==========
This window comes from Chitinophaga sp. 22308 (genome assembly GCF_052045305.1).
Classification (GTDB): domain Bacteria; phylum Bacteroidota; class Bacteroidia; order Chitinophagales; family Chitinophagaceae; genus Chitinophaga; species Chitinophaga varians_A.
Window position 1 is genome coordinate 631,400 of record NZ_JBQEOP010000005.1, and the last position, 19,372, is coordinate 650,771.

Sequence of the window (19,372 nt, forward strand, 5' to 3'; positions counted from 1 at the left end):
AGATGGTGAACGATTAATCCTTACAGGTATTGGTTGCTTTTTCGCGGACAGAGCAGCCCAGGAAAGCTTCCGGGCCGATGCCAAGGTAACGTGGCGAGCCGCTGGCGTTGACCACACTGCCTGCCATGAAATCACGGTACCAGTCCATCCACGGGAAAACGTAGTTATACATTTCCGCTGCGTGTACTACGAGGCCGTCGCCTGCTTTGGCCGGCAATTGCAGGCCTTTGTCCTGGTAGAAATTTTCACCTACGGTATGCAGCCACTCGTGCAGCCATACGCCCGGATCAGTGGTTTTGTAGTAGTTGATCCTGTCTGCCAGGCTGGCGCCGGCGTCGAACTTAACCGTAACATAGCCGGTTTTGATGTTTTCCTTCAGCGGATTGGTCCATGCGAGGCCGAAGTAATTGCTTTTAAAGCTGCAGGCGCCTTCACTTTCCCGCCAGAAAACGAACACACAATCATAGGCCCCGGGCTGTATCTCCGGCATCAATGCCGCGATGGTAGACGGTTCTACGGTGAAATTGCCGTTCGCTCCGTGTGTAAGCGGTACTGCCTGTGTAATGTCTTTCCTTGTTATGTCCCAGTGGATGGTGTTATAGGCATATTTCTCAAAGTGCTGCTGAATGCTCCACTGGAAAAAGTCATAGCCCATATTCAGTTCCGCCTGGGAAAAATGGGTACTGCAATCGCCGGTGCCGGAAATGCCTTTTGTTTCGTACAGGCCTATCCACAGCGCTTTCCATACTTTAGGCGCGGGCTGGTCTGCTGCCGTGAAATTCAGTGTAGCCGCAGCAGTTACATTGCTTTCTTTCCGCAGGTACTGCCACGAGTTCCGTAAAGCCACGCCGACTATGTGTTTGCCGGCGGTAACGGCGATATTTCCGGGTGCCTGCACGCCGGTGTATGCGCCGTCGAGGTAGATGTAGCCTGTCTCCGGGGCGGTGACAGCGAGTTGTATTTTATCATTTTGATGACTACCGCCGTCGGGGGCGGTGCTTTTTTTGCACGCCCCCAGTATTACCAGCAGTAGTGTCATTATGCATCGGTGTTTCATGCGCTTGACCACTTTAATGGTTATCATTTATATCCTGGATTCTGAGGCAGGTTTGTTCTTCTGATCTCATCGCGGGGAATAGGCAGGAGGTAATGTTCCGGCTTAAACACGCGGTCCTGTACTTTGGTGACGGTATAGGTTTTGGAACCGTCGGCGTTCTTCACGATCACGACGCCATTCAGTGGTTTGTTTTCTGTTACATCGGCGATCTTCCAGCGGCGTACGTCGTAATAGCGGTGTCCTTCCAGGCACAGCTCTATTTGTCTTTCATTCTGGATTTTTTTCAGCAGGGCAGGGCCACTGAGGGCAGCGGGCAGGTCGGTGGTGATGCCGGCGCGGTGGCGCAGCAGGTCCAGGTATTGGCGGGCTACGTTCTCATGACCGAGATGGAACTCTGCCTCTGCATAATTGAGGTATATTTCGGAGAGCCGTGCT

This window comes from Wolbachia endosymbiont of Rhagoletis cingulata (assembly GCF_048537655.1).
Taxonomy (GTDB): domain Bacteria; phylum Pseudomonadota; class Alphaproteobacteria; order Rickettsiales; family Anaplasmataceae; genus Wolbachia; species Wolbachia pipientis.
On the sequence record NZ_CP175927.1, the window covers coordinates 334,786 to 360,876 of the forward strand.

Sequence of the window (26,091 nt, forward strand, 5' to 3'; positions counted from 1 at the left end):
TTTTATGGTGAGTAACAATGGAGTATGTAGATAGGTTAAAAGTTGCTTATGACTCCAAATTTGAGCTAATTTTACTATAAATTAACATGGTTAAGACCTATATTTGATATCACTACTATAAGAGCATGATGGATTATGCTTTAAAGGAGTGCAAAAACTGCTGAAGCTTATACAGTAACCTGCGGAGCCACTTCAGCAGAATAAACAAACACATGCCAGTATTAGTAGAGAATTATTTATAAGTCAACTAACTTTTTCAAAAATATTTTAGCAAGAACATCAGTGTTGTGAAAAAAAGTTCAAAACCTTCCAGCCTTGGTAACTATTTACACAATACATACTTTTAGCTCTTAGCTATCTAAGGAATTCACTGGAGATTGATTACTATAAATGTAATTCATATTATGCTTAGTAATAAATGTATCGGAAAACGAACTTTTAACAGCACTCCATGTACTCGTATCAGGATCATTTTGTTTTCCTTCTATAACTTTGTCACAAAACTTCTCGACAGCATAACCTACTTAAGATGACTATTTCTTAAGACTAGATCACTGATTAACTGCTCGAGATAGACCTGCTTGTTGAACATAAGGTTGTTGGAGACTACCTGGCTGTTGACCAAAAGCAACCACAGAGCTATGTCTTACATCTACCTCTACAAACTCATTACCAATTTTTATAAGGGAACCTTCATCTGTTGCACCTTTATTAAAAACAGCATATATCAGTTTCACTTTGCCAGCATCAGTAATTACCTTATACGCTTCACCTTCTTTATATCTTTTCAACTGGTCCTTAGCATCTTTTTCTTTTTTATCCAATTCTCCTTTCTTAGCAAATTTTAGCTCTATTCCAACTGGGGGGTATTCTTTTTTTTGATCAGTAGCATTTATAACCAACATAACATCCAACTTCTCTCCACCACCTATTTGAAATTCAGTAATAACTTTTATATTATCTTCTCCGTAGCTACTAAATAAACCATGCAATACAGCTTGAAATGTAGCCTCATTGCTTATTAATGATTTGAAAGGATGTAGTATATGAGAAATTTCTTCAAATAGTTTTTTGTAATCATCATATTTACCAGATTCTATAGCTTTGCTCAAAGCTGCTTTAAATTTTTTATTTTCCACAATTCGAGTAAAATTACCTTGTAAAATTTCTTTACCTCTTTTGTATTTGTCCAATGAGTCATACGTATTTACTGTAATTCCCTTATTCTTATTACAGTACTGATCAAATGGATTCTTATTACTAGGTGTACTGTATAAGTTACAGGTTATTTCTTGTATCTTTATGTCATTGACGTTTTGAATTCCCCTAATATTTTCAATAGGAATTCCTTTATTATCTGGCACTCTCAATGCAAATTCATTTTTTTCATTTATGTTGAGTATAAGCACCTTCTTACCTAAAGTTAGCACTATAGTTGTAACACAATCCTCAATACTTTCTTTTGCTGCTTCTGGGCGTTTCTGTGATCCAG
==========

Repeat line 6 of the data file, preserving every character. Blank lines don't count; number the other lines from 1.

This window comes from Wolbachia endosymbiont of Rhagoletis cingulata (assembly GCF_048537655.1).